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Displaced Jews Treated Badly in Zone Governed by Patton; Situation Better in Other Areas

Displaced persons, who include tens of thousands of Jews who have not been repatriated to their homes, are still confined behind barbed wire in the DP camps of the German zone occupied by Gen, George S. Patton’s Third Army. Armed American soldiers mount guard at all entrances and the inmates are not permitted to leave the camps except in the most drastic emergency and feel themselves, generally, to be prisoners.

Treatment of these homeless people by the Third Army is in marked contrast to the treatment given displaced persons in the zone policed by the United States’ Seventh Army, a survey showed today. In this area, there is neither barbed-wire nor armed guards at the camps. Internees are permitted to leave the camps and visit neighboring villages. They enjoy a much greater freedom than internees under Third Army control.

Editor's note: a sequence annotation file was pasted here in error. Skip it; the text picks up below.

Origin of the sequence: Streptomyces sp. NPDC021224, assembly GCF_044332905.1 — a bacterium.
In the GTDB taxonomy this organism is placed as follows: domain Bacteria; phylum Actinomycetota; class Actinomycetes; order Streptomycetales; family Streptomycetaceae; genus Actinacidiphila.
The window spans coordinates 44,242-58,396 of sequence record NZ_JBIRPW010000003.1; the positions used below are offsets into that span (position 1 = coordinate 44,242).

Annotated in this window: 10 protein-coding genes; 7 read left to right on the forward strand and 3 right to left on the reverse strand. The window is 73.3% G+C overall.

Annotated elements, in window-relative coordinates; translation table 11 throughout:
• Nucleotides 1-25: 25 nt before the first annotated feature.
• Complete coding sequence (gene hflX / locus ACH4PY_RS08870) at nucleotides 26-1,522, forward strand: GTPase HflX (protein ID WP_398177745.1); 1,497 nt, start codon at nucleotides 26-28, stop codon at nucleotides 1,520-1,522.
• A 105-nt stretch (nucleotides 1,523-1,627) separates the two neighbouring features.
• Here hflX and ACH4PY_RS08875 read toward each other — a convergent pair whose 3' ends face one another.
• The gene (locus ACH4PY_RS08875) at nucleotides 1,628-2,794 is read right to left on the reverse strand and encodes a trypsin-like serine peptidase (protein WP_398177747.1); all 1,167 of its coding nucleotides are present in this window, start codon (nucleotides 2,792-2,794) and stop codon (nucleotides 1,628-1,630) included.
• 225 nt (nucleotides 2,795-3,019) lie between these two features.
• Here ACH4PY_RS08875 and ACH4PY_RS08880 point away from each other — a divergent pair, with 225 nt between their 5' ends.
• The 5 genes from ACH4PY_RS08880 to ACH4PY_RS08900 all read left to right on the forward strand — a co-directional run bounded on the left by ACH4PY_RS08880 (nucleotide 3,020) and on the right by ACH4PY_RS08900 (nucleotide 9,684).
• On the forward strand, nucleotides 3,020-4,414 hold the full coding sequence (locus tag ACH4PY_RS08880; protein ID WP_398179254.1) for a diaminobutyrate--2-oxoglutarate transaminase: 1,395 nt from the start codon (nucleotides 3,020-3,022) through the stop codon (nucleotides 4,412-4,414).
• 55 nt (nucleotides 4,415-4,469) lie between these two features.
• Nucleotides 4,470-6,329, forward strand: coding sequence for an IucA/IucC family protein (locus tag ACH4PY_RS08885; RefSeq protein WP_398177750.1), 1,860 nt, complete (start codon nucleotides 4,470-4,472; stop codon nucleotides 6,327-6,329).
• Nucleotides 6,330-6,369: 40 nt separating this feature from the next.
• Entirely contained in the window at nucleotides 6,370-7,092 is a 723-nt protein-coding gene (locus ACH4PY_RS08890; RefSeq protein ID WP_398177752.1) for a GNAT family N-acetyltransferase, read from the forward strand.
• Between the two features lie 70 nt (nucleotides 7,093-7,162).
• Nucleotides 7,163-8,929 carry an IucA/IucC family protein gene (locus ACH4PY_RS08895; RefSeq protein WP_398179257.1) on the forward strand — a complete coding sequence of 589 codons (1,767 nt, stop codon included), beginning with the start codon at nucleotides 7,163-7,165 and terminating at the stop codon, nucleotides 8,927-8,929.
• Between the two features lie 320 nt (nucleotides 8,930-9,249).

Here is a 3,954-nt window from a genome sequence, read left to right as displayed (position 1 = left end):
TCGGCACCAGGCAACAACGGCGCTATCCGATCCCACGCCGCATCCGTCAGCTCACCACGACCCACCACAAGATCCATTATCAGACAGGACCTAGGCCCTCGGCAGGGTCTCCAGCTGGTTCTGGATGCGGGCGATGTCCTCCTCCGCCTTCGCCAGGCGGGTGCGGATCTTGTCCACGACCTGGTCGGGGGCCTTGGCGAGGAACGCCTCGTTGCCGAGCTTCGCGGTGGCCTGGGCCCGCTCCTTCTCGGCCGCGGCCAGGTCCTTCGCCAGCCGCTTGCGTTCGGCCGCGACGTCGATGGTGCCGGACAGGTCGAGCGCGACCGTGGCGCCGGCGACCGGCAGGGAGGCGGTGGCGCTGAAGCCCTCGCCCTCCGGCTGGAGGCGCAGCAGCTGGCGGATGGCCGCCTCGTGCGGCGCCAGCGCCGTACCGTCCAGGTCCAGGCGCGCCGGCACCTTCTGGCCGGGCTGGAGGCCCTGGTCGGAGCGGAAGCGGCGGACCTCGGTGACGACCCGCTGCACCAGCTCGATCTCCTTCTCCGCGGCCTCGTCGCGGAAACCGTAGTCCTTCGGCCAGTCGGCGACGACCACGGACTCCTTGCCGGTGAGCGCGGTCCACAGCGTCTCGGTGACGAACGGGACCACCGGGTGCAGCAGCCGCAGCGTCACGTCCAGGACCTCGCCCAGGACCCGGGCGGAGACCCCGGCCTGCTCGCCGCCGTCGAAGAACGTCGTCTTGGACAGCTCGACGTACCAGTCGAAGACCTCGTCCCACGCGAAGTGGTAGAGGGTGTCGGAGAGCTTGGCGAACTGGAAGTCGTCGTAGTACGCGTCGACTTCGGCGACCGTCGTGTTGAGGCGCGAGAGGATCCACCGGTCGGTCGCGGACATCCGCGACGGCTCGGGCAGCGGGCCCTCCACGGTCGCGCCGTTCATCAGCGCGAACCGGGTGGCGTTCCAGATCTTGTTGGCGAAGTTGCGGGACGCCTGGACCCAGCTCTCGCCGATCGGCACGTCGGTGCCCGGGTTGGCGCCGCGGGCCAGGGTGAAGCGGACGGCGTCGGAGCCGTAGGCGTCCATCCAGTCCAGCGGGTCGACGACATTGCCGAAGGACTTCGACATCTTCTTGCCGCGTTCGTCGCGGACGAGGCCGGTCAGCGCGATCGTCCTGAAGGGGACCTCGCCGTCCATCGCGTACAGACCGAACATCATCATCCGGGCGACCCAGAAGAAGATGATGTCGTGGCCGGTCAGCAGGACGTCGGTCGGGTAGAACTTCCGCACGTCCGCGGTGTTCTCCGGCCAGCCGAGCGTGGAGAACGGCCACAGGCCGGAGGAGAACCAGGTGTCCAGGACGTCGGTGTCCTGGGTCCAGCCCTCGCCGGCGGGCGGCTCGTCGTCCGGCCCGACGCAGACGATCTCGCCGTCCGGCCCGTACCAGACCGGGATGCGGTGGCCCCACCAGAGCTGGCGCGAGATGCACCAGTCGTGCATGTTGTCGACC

According to camp authorities in the Seventh Army zone, this greater liberty does not increase problems of discipline but, on the contrary, makes the work of the camp authorities casier since the merale of the internees is kept higher. Instead of considering themselves prisoners, it was pointed out, these internees feel that they are being treated as normal persons who have to be kept in camps only because of the food and housing shortages in Germany.

Sharp criticism of the Army’s handling of the displaced persons problem in Germany is mounting daily. Informed sources, while paying tribute to the Army’s efficiency in repatriating almost four and a half million persons from Germany since V-E Day, charge that it has failed to show a comprehension of the complexities involved in the cases of the estimated 700,000 non-repatriable persons still in Germany.

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